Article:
Stargate Horizons


Egeria sat on the floor beside the tank, gazing at the larvae within it.  She could already see a difference in them from those she had spawned in all the previous years.  Their movements were more sporadic, less purposeful.  Without the knowledge of the Goa'uld, they had only their inborn instincts and intelligence to guide them.  The rest would come from her teachings.

"My children," she murmured, resting her hand upon the glass.  "You have such a great destiny to fulfill.  I will teach you as well as I am able.  You will learn the value of kindness and honor.  I will teach you to be courageous in the face of adversity and death, for I know that you will suffer those things in the centuries ahead.  You will know that to sacrifice yourself for the greater good is a thing that sets you far above the Goa'uld.  Most of all, I will teach you to love and respect your hosts, to give to them the right to share control of their bodies."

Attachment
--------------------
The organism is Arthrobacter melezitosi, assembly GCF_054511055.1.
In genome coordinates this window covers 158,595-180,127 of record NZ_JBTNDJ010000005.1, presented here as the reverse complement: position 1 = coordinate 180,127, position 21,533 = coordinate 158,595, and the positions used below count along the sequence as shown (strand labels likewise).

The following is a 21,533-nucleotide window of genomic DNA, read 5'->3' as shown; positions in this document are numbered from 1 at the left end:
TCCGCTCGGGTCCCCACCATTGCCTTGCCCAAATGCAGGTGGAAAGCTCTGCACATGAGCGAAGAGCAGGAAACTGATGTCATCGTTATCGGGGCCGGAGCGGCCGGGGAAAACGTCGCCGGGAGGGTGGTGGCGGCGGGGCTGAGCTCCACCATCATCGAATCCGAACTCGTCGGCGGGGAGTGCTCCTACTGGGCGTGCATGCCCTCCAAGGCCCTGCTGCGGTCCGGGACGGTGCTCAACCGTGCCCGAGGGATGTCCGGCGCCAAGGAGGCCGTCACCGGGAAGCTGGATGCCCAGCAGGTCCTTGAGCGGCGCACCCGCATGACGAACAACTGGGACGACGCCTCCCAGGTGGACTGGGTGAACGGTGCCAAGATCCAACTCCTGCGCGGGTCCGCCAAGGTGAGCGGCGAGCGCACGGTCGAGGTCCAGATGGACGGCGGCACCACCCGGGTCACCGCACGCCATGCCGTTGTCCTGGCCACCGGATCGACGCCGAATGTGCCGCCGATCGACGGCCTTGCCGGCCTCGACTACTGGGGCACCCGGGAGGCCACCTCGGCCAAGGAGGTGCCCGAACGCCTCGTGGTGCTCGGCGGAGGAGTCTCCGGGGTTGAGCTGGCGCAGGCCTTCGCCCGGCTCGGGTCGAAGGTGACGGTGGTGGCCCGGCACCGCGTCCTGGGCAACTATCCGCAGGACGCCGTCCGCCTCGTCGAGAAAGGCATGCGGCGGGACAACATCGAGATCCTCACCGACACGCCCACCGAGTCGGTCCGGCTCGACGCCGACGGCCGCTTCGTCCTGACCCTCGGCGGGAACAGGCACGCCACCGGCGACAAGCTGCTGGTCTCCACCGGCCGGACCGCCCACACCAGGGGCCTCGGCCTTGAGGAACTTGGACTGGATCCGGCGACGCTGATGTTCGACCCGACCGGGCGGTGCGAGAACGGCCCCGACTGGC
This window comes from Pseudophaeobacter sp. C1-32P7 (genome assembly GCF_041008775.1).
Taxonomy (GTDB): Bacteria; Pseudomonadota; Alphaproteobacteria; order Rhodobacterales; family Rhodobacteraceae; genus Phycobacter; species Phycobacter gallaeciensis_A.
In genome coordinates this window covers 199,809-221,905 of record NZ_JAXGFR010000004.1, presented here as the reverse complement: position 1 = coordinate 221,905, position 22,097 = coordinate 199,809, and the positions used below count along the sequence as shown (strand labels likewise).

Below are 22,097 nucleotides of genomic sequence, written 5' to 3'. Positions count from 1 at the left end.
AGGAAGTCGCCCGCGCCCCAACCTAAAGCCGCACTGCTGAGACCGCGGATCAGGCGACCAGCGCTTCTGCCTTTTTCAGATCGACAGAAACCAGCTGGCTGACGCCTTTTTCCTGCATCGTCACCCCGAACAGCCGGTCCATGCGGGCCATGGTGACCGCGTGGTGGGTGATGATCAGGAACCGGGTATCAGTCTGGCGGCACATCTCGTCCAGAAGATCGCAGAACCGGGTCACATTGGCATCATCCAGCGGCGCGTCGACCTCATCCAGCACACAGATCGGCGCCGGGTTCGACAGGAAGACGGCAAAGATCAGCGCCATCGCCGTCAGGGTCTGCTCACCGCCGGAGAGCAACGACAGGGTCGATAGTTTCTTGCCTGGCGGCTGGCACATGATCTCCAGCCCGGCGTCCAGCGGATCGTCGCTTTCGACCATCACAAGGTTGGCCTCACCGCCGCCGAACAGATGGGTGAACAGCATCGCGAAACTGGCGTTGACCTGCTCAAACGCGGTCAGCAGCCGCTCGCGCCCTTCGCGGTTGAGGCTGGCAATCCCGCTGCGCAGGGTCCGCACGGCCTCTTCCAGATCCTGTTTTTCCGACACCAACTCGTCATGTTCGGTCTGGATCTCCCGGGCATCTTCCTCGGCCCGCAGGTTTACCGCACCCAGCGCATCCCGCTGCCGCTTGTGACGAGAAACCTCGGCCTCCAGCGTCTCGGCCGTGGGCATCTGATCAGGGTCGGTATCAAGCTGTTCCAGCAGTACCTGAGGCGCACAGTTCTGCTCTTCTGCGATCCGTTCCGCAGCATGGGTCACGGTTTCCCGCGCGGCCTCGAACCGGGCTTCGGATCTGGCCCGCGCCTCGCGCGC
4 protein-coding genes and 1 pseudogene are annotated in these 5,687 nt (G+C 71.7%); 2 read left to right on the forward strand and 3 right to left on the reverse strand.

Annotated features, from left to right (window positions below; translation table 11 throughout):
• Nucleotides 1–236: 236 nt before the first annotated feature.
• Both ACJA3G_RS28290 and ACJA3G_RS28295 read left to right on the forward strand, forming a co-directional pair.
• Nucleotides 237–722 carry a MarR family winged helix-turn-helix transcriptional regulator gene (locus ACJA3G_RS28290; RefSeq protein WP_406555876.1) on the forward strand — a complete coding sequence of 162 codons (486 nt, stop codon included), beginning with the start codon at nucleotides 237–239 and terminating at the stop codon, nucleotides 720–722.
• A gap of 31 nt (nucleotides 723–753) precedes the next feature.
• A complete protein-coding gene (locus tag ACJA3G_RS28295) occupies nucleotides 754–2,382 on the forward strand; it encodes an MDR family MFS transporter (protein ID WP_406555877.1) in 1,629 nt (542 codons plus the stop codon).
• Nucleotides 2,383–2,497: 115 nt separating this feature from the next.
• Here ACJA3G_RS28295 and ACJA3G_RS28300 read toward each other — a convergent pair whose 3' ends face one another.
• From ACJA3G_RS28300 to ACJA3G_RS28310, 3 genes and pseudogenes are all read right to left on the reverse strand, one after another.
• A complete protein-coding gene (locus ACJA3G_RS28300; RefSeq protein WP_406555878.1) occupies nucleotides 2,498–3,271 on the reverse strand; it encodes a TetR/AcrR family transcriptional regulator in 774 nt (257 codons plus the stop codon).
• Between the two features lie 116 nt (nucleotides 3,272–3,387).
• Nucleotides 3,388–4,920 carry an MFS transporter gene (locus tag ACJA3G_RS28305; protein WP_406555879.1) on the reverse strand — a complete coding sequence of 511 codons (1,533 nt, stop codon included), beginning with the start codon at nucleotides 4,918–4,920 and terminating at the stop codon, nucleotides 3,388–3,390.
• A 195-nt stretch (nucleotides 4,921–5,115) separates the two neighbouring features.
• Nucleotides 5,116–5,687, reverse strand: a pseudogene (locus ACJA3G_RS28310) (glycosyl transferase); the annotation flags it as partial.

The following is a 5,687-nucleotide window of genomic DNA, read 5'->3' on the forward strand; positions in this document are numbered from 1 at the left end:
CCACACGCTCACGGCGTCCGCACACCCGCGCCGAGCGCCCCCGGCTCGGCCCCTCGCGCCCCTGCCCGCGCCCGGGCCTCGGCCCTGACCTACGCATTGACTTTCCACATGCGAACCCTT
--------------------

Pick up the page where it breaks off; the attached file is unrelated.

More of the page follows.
'Egeria?' said the inner voice of her host.


'I am glad we did this.'

Egeria noticed right away the use of the plural form of address.  It didn't surprise her.  She'd caught herself thinking "we" and "us" instead of "I" and "me" quite often these days.  She had gotten so used to the strong, constant feeling of Arria's presence, of their conversations and sharing of thoughts, that she knew she would feel strange and, in a way, incomplete if she was to suddenly lose that connection to her host.  That was yet another thing for which she had Daniel to thank.  If it were not for him, she would never know the happiness of having a close, constant companion with her wherever she went.  She wouldn't know what it was like to never feel alone.